I know a few of Robert Frost's poems, though I'm not an expert, and I've noticed that they all have long and elaborate rhyme schemes. Is this true for all of his poems? Has he ever written a poem that didn't rhyme consistently (have a rhyme scheme)?
Yes, there are quite a few, including
I'd sooner write free verse as play tennis with the net down.
A review by William O'Donnell says that Frost is "unequalled" by any British or American poets in the 19th century in his use of blank verse. In the early 20th century, such a structure was rejected by Ezra Pound and T. S. Eliot, although Frost continued writing the same way.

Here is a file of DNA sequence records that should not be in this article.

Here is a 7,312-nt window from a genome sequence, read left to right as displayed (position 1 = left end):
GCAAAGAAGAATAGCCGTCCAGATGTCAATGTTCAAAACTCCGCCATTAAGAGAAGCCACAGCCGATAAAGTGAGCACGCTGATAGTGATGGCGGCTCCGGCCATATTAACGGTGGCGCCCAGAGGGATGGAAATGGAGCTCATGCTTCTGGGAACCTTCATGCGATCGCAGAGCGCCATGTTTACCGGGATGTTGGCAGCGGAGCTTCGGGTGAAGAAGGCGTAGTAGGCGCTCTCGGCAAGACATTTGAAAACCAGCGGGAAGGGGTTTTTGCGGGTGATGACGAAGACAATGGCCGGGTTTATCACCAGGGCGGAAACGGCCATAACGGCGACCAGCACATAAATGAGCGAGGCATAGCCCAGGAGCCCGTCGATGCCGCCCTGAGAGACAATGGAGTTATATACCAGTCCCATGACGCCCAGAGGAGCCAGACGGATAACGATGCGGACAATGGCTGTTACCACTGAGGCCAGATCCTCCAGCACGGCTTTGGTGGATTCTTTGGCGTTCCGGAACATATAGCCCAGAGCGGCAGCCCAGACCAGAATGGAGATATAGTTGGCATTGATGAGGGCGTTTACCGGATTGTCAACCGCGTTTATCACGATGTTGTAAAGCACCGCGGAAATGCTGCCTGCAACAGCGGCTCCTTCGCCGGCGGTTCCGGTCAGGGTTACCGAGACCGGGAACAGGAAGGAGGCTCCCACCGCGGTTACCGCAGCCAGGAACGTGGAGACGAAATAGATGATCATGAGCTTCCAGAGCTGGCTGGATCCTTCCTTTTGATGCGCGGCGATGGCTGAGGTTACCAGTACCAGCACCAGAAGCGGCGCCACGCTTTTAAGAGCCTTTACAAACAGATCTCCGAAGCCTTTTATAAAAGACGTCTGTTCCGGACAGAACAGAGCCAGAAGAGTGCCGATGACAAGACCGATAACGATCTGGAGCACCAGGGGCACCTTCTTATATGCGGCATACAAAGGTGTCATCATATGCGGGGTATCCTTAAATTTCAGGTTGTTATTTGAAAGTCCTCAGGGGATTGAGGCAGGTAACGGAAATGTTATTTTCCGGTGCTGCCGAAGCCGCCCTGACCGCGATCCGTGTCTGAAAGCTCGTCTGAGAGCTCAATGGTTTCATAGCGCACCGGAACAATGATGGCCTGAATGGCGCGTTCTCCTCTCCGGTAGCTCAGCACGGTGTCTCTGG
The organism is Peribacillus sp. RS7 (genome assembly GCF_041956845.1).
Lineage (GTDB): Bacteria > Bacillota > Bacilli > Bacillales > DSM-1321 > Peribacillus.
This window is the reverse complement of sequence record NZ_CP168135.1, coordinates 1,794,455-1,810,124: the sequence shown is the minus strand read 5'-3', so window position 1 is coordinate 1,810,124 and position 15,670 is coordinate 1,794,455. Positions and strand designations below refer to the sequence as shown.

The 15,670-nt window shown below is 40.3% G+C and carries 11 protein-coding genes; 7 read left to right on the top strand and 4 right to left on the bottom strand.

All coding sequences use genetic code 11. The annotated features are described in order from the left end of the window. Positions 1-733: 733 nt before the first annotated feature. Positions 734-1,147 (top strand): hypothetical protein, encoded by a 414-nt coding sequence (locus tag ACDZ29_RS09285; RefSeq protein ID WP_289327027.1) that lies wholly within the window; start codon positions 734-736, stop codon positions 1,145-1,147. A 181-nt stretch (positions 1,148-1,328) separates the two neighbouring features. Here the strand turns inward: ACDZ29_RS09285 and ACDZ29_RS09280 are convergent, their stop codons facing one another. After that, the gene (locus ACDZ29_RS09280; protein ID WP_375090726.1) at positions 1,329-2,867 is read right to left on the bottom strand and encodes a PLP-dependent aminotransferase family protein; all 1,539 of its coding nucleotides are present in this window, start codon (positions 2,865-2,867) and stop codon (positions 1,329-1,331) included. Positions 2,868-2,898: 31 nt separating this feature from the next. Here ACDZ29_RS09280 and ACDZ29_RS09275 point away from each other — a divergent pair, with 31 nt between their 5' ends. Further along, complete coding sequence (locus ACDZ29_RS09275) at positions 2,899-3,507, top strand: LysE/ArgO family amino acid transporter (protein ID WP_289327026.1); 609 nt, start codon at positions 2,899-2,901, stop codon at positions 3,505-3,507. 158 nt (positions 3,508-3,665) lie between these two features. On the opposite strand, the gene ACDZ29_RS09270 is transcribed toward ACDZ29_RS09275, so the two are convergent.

Iambic pentameter, of course, permeates Frost's work. However, it is an odd, even informal variant. A contemporary analysis of Frost notes that "The Runaway", while using the meter, is irregular even in the first few lines:
Once when the snow of the year was beginning to fall,
We stopped by a mountain pasture to say, “Whose colt?”
The first line feels slightly smoother; the first, fourth, seventh, tenth and thirteenth syllables are all stressed. However, the second does not flow quite so well.